112715greekeats1A plate of rotisserie chicken at Greek Eats comes with pita bread and a variety of  sides. A gyro, below, loaded with fillings, including french fries.  (Photos by Susan Ericson. Click to enlarge)


112715greekeats6That old line about having fast food “your way” can definitely be applied to the newest restaurant on Newman Springs Road on the Shrewsbury-Red Bank border.

Greek Eats, located in a high-ceilinged, industrially-styled space on the former site of Memory Bowling, is the brainchild of George, Charlie and Taso Lyristis, brothers and owners of Teak and the Bistro in Red Bank.

But if decor and the fun, blue-eyed logo — a protector against the evil eye —  don’t pull you in, the opportunity to grab some authentic Greek grub certainly should.

112715greekeats3Pita bread brimming with pork from the rotisserie, tzatziki sauce and spicy feta cheese. Below, co-owner George Lyristis rocking a t-shirt with Greek Eats’ amulet logo. (Photo above by Susan Ericson, below by John T. Ward. Click to enlarge)

george lyristis 111615 2Ordering a meal at the counter can be a bit daunting, requiring quick decisions, starting with whether to have your beef and lamb, pork or chicken on an environmentally sound plate, stuffed into a fresh pita, or over a salad.

Once established, your vehicle and meat of choice can be garnished with multiple taste-tingling options. Lettuce, tomato, feta cheese, olives, onions are just a few.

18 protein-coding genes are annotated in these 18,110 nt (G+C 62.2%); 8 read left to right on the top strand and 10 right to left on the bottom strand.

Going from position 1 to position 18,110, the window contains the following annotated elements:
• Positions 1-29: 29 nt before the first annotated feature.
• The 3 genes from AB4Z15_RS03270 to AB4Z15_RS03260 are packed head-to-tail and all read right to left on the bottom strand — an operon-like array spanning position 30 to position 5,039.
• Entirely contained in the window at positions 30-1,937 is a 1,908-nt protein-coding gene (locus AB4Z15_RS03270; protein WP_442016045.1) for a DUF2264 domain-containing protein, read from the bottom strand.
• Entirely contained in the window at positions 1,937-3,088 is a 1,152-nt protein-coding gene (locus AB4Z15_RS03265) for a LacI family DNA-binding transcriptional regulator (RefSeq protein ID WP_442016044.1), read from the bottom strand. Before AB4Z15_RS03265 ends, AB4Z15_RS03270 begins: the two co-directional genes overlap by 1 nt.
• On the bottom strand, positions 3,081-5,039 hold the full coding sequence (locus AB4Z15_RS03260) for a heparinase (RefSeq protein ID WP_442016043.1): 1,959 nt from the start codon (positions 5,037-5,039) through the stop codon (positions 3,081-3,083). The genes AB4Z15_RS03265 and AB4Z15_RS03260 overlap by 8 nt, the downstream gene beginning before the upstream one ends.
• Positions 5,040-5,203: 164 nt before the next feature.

PieHole decided to try a plate with the rotisserie sliced chicken. Tzatziki — a tangy, cucumber-infused yogurt sauce, spelled “tzaziki” on the menu here —  and pita bread filled in the plate. A big spoonful of ancient grain salad, and another of saffron rice, were added to the plate. For $9.50, it was a copious amount of food that gave us an opportunity to taste some unique-to-us munchies.

The ancient grain salad consists of chewy faro, tomatoes, cucumbers, red onion, parsley and mint. It is a delightful vegetarian alternative, and filling as a lunch salad on its own.

The pork-filled pita gyro ($7.25) had the usual tzatziki sauce, shredded lettuce, onion and chopped tomato accompaniments, but kicking it up several flavor notches was an addition of a deceptively creamy yet spicy feta cheese.

Sitting at one of the reclaimed-wood, high top community tables, we chatted with two women who told us they’d just returned from a trip to Greece. Eyeing the gyro one of them was about to bite into, we had to ask about the contents. A lamb and beef combo was snuggled into the pita with saffron rice, lettuce, tomato and french fries. “That’s the way they make them in Greece,” said one of our tablemates.

Other vegetarian-friendly menu selections include gigandes, or giant baked white beans with garlic sauce; a Greek potato salad made with a lemon, olive oil, oregano and garlic emulsion called lado; and Santorini hummus, made with yellow fava beans instead of chick peas.

With so many exceptional and healthy menu alternatives, the combinations you can concoct is staggering. PieHole suggests that you go in with a plan, pick up a takeout menu to study and then go back and try something different. And with fries on a gyro, this place can definitely become habit-forming.

Greek Eats is open seven days from 11 a.m. to 9 p.m.